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Fabrication of Palatal Augmentation Prosthesis Using a Small Force Sensor

  • Nohara Kanji
    Osaka University Dental Hospital, Division for Oral and Facial Disorders
  • Tachimura Takashi
    Osaka University Graduate School of Dentistry, Division of Functional Oral Neuroscience, Department of Oral and Facial Disorders
  • Wada Takeshi
    Osaka University Graduate School of Dentistry, Division of Functional Oral Neuroscience, Department of Oral and Facial Disorders
  • Matsumura Masafumi
    Osaka Electro-Communication University, Department of Biomedical Engineering
  • Niikawa Takuya
    Osaka Electro-Communication University, Department of Biomedical Engineering

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Other Title
  • 小型圧力センサーを用いた舌接触補助床の作製法

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Abstract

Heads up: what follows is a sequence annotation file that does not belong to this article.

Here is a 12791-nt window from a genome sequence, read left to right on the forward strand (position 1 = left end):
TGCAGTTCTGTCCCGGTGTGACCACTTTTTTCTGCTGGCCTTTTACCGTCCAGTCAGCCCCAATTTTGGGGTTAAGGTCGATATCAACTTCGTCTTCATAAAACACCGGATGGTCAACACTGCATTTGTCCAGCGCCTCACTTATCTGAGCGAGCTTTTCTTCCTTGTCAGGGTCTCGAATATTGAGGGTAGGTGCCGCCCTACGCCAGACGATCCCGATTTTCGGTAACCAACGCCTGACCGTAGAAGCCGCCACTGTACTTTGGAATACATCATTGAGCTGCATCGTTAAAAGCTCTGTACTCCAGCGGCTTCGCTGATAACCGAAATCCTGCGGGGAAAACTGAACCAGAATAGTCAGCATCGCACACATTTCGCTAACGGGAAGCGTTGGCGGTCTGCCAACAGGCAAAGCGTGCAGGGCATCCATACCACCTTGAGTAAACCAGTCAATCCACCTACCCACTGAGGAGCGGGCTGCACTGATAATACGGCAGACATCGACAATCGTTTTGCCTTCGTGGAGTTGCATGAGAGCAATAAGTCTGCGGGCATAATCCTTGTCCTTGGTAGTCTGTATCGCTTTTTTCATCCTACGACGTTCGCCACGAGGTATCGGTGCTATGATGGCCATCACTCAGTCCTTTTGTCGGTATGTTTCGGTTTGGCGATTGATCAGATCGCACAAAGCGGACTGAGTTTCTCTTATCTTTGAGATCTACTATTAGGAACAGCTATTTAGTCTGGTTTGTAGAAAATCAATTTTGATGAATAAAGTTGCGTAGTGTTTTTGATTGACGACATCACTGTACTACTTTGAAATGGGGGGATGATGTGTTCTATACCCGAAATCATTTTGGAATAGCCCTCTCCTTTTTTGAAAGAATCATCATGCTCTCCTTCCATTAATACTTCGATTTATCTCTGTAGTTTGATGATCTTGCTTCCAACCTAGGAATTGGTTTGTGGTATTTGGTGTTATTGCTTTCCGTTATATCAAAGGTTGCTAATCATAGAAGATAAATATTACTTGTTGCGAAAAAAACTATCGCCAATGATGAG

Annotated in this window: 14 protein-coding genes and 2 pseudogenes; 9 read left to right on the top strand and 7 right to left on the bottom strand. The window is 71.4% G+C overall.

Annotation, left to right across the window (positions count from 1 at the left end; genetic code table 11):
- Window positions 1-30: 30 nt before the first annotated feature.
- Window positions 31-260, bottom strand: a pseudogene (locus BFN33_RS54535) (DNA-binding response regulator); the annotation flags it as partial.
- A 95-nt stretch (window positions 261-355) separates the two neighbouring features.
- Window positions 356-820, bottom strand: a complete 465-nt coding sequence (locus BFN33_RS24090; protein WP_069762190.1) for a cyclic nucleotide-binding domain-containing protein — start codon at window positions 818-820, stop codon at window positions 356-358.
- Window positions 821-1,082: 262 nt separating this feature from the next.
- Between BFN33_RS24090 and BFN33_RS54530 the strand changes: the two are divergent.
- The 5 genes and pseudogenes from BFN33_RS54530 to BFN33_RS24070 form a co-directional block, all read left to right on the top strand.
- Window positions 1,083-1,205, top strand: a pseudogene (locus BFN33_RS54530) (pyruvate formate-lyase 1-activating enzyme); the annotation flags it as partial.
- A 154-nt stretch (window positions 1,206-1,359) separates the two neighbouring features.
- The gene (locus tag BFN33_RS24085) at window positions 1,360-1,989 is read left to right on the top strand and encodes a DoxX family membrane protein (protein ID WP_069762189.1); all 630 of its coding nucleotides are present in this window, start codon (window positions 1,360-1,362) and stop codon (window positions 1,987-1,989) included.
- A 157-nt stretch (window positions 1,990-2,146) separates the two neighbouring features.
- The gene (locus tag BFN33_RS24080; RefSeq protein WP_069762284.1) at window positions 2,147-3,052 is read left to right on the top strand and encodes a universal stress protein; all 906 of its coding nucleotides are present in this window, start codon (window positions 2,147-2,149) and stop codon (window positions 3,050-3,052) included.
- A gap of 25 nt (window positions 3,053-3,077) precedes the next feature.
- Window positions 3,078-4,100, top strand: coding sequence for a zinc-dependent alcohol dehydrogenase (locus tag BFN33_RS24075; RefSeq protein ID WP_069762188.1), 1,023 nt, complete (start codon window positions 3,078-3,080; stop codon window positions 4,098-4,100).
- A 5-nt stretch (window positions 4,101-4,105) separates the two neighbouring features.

A palatal augmentation prosthesis (PAP) is applied in postoperative head and neck cancer patients in order to support contact between the tongue and palate in cases involving tongue dysfunction. For production of normal speech, it is essential that the tongue can contact the palate easily with reserve capacity. This applies also to cases wearing a PAP. The purpose of this study is to introduce the procedure of fabricating a PAP using a small force sensor to measure reserve capacity during phonation, derived from the difference between the forces at phonation and at maximum intensity.<BR>Three patients with postoperative oral and pharyngeal cancer served as the subjects. PAPs were made for the purpose of improving clarity for the most unintelligible consonant. The PAPs were adjusted using palatography. Subsequently, the contact forces of the tongue were measured by force sensor. Subject #1 demonstrated satisfactory contact force and reserve capacity for phonation. Subjects #2 and #3 both had a point where the contact force for phonation was feeble or a point where the maximum force was almost equal to that for phonation. After modification of the PAP with augmentation for those points, subjects #2 and #3 secured favorable contact forces. As a result, speech assessment by the speech intelligibility test was improved for all three cases wearing an adjusted PAP. These findings suggested that adjustment of a PAP using a force sensor is useful for producing efficacious PAPs for patients tongue dysfunction.

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